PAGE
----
Sam catches Donna again, but she doesn’t want to talk how The Winner Takes it All. She’s a bit late, but walks her daughter down the aisle. Then admits before the ceremony that Sophie’s dad is there. Sophie says she invited them. Well, Donna doesn’t know which one. Happily all the men are pleased to have even one-third of Sophie. Then Sophie turns to Sky and calls off the wedding; they should just travel, like he wanted. But there won’t be a wasted wedding; Sam proposes to Donna. He is a divorced man. Yes, he had been engaged when they met twenty years previous and yes, he had gone home…but to call it off. Then he came back for Donna, only to find out she was off with another guy. Donna says I Do, I Do. Sam croons Here’s to Us at their reception. Rosie makes a move on Bill and asks him Take a Chance on Me. Everyone is dancing and cheering; the men are shirtless [Pierce still looks good] and the legendary fountain of Aphrodite bursts through the concrete courtyard.
Sophie sails off with Sky to a reprise of I Have Dream. Donna and the Dynamos come out for the credits and Dancing Queen. Then the whole cast, in sparkly 70s garb [I laugh every time] shows up for Waterloo [and there is another cameo by Björn Ulvaeus in the Greek gods that appear].
A sequel, Here We Go Again came out ten years after the first movie and is filled with more ABBA music. It adds Lily Davis (live action Cinderella, Downton Abbey) as young Donna and tells the story of how Donna met Bill, Harry, and Sam. It is graduation at Oxford in 1979; Donna thrills everyone with When I Kissed the Teacher [Björn is one of the teachers]. Relaxing with Tanya and Rosie afterwards, Donna tells them she is going to travel; mainly to keep away from her mother. She starts her adventure in Paris and runs into Harry, a very awkward man. He is instantly attracted to her, but tries to talk the long way around holding her hand and wants to sleep with her, because this will be their only opportunity. Waterloo charms her [Benny is again a piano player and I liked that the scene was inclusive for everyone, including a woman dancing in a wheelchair]. Donna agrees but we can see she was not impressed.
Her next stop is Greece. She misses the ferry, but a young Bill is there to sweep her away on his boat. They happily flirt to Why Did It Have to Be Me and then rescue a man in the water so he can be with his true love. Bill leaves Donna the next day on the island and will return for her. She wanders around and gets caught in a storm. She finds shelter, and a horse in trouble. Donna runs out to find help and discovers Sam [they cast really good looking men for these roles; especially Sam]. They make a deeper connection; Sam is running from his predestined life and Donna has no plan, but they’re happy. Though we can see that Sam wants to tell her something. Donna gains a job in town to sing at a local bar, auditioning with Adante, Adante after the bar owner performs Kisses of Fire. Donna is thoroughly in love with Sam and sweetly sings What’s the Name of the Game…until she finds a picture of Sam’s fiancée. She orders him away without giving him much of a chance to explain, venting Knowing Me, Knowing You.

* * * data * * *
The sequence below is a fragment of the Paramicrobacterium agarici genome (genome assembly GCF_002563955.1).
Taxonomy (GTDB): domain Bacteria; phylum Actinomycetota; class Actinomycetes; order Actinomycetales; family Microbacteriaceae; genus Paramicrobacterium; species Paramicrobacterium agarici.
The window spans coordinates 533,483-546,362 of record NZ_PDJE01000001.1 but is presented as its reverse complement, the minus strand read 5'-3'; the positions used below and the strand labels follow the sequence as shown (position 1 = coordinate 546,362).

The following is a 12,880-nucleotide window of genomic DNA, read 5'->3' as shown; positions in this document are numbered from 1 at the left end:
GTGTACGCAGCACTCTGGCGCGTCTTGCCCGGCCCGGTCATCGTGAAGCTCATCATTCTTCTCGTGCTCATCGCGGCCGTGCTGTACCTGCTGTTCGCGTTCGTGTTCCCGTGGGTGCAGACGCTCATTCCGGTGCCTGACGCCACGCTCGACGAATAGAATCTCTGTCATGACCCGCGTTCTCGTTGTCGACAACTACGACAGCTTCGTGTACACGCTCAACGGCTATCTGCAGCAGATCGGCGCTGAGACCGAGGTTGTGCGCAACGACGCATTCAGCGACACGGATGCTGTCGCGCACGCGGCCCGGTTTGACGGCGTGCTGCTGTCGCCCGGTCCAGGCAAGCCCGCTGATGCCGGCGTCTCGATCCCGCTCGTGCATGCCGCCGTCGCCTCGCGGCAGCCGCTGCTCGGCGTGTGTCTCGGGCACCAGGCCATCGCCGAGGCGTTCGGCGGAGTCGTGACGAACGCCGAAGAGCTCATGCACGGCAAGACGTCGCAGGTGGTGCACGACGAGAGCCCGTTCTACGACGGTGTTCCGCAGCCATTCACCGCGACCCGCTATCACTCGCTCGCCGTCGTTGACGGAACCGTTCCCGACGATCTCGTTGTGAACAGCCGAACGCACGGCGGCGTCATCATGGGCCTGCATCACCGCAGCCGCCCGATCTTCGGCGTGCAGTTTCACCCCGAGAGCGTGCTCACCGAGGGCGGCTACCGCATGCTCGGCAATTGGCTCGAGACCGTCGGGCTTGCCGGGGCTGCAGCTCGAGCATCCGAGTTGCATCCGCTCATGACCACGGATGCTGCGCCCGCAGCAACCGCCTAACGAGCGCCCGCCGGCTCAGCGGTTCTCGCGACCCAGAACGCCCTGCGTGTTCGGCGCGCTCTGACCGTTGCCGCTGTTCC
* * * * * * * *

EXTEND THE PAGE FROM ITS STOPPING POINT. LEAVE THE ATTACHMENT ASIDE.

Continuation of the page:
Donna’s friends arrive to perform and to cheer her up. She discovers Mamma Mia inside herself and is even happier when Bill shows up. Rosie is jealous because Donna has already had Sam and now she gets the other cute guy as well. While Donna is out with Bill, Sam stops by, but a local woman informs him that he was cruel to Donna and does not deserve her. She is already out with another man and Sam leaves again. That same woman offers the farm house that Donna is staying at to her; she can live rent free as long as she fixes it up. Donna eagerly agrees. Then discovers she’s pregnant.
Alternatively, a story is told five years after the first movie; Donna has sadly passed, but Sophie and Sky have fixed up the hotel and are planning a Grand Opening. Except Sky is in New York City learning the hotel business and has just been offered a permanent job. Sophie wants to stay with her mother’s hotel. They can’t make a decision and One of Us will have to give something up. Rosie and Tanya luckily arrive for the celebration, but Bill and Harry are busy. Sam lives nearby and misses Donna just as much as Sophie. He encourages her however that the Grand Opening is a time to celebrate.
As the storm hits in 1979, a storm hits the set-up for the Grand Opening. And has messed with airlines, so now they have no party. Sophie fears she is letting Donna’s memory down. Everyone tells her she isn’t and Rosie and Tanya offer support about Sky. Sophie still loves him and considers his Angel Eyes. However, Bill and Harry are on their way and meet up once again at the ill-timed ferry. They’re rescued this time by the man Bill and Donna saved years ago. And with him they bring boat-loads of people singing Dancing Queen for the celebration, and Sky.
When they have a moment, Sophie tells Sky she is pregnant. And this experience is connecting her with her mother; they’re in the same place. And while Sophie has Sam and Sky; Donna had little Sophie inside her. Then everyone starts congratulating Sophie on her pregnancy; while she wanted to keep it secret and had told Sam, Sam told Bill. Bill told Harry. And Harry told many, many people. And an odd noise comes over the party; a helicopter lands and out steps, “grandmother” (Cher). Ruby Sheridan has finally decided to embrace being a “grandmother.” And serendipitously, she discovers Sophie’s manager is her lost love, Fernando (Andy Garcia).
Sophie further connects to her mother, singing You Delight Me with Rosie and Tanya. We see the birth of Sophie. Everyone reconvenes nine months later for the baptism of Sophie and Sky’s son. Sophie really wishes Donna was there and sees her spirit in the church. All three women croon My Love, My Life (brings me to tears). There is a party afterwards, Cher treating everyone to Super Trouper, but Meryl Streep returns, as does the rest of the cast; the younger counterparts teaming up with their older selves. (Sky is the main young man who can pull off those deep cut suits. I laugh at this as well).
Personally, I don’t think Cher added anything to the movie aside from being a big name; the tone of her voice doesn’t suit the music. I knew most of these songs before the show and movies, having heard them while I was growing up. I like Pierce’s dynamics with Meryl in the first movie and with Amanda in the second; definitely agree with the Donna x Sam pairing. And the Bohemian style in the second film; the flashback to the seventies, is really cute. Overall, they’re a fun pair of movies.
Up Next: Moulin Rouge